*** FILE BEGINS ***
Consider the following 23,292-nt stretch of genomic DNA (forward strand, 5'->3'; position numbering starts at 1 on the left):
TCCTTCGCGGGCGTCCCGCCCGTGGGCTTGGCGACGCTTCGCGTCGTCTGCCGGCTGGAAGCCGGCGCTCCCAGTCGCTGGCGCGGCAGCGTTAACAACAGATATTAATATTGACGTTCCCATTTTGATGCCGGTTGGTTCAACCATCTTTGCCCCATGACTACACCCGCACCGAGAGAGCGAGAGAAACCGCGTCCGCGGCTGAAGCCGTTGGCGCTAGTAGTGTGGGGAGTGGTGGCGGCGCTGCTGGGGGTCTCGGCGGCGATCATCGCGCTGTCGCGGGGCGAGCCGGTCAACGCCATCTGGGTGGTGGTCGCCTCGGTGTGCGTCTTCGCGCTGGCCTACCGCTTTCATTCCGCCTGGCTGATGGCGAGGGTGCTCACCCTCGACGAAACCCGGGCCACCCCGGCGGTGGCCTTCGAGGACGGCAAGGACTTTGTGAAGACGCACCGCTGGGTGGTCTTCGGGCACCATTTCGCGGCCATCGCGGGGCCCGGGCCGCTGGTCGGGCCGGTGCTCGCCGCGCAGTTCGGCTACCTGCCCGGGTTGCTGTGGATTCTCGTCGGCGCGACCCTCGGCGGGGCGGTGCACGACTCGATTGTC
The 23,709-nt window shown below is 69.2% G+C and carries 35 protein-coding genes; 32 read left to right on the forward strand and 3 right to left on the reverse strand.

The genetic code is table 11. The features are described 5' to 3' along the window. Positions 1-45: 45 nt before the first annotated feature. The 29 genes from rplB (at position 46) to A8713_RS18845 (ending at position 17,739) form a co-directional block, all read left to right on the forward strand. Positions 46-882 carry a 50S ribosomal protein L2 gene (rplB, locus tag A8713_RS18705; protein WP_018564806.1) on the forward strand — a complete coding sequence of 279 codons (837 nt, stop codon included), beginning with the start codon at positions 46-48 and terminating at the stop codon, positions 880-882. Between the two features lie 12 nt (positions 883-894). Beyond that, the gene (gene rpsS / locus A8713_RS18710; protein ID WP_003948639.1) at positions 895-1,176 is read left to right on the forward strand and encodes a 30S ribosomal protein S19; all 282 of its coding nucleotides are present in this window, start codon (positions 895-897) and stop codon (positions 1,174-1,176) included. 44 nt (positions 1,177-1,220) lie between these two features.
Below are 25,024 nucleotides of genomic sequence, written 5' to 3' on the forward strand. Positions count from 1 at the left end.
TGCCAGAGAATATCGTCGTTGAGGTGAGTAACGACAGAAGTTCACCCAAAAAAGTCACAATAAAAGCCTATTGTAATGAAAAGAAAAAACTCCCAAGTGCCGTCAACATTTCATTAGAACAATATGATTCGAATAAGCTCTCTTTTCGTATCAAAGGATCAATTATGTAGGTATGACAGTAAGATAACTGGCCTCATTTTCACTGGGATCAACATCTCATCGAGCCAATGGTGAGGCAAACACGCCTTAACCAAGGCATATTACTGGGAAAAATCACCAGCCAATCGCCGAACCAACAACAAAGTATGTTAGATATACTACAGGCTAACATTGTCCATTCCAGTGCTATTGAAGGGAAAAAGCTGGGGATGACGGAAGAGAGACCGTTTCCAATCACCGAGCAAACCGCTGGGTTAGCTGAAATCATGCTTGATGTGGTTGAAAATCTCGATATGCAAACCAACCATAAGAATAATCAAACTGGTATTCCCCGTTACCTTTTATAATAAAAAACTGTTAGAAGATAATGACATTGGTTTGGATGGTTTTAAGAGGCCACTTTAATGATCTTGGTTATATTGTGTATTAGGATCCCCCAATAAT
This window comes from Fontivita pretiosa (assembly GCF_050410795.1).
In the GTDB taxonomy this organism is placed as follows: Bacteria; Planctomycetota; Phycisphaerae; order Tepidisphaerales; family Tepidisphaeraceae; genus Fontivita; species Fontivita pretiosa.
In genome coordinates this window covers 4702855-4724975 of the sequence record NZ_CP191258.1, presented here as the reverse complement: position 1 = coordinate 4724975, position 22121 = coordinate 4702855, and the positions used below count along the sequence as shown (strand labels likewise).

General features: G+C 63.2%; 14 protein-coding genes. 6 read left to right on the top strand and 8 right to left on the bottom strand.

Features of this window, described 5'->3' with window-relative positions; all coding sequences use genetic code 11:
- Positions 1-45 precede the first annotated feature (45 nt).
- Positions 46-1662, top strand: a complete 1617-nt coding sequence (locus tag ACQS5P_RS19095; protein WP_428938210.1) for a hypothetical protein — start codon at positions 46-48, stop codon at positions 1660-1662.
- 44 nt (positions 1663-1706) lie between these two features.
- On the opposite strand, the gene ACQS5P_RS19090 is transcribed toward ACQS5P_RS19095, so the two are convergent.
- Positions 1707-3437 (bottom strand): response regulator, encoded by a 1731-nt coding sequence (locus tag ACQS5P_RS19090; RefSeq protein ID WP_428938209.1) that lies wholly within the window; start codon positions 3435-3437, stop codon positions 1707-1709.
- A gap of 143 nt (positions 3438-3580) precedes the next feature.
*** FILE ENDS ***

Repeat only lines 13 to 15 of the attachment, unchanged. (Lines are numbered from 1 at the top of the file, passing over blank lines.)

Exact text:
- Positions 46-1662, top strand: a complete 1617-nt coding sequence (locus tag ACQS5P_RS19095; protein WP_428938210.1) for a hypothetical protein — start codon at positions 46-48, stop codon at positions 1660-1662.
- 44 nt (positions 1663-1706) lie between these two features.
- On the opposite strand, the gene ACQS5P_RS19090 is transcribed toward ACQS5P_RS19095, so the two are convergent.